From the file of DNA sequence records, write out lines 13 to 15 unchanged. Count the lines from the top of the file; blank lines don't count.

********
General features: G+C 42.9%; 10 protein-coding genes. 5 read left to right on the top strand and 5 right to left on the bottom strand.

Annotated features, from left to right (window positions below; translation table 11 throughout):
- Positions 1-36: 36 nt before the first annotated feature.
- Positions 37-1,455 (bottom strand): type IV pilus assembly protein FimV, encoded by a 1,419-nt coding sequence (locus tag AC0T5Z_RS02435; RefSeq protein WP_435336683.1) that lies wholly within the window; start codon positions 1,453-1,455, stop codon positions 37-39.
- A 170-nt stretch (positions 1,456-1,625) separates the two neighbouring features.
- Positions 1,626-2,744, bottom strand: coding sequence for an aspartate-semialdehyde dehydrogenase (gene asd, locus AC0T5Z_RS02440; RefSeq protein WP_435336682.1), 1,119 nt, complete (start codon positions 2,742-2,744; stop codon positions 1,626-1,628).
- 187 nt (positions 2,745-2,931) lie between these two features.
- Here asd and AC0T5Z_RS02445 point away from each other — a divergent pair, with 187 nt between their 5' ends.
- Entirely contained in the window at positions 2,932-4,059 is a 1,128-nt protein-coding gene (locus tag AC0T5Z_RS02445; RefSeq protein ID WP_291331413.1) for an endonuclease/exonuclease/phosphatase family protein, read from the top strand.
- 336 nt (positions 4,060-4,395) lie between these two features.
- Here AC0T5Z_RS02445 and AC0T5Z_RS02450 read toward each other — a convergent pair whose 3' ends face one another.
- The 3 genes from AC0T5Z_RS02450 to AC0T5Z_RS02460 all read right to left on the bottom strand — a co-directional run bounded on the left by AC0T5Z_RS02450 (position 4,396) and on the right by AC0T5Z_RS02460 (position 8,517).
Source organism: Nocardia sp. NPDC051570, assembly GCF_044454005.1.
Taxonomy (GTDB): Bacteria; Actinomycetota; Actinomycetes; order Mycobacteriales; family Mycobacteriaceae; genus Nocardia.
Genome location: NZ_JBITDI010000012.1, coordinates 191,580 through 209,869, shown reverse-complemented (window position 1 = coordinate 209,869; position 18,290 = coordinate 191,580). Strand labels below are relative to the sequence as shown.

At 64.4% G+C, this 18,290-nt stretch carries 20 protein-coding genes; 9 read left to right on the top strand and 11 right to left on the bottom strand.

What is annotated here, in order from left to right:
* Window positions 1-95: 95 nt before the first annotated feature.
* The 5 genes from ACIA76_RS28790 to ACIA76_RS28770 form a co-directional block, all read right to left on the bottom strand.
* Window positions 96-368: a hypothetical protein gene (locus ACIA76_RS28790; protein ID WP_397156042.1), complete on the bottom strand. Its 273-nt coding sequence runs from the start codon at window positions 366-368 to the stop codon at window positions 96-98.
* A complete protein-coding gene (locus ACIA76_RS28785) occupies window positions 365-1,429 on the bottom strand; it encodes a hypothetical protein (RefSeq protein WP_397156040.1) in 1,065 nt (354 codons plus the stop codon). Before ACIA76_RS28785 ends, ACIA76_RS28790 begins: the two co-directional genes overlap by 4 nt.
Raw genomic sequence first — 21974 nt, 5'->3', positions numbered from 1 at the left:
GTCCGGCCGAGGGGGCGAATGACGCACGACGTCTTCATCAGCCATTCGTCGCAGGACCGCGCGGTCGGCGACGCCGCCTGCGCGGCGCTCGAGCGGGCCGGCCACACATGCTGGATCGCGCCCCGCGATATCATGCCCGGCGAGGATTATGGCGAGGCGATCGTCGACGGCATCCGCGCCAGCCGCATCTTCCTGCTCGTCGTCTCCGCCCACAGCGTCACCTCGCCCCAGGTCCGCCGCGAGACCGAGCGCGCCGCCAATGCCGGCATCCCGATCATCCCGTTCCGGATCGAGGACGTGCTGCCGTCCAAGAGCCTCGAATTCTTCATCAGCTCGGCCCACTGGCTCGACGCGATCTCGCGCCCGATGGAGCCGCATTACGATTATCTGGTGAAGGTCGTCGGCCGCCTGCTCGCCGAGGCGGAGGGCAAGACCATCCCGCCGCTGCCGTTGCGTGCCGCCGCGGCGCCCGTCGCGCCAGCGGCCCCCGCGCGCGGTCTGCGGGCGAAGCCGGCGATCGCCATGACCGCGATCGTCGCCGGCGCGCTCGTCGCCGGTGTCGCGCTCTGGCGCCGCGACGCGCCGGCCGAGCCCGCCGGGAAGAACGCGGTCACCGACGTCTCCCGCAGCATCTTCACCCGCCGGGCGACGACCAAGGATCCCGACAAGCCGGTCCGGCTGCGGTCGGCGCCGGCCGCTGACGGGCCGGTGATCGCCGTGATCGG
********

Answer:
Source organism: Nocardia sp. NPDC051570, assembly GCF_044454005.1.
Taxonomy (GTDB): Bacteria; Actinomycetota; Actinomycetes; order Mycobacteriales; family Mycobacteriaceae; genus Nocardia.
Genome location: NZ_JBITDI010000012.1, coordinates 191,580 through 209,869, shown reverse-complemented (window position 1 = coordinate 209,869; position 18,290 = coordinate 191,580). Strand labels below are relative to the sequence as shown.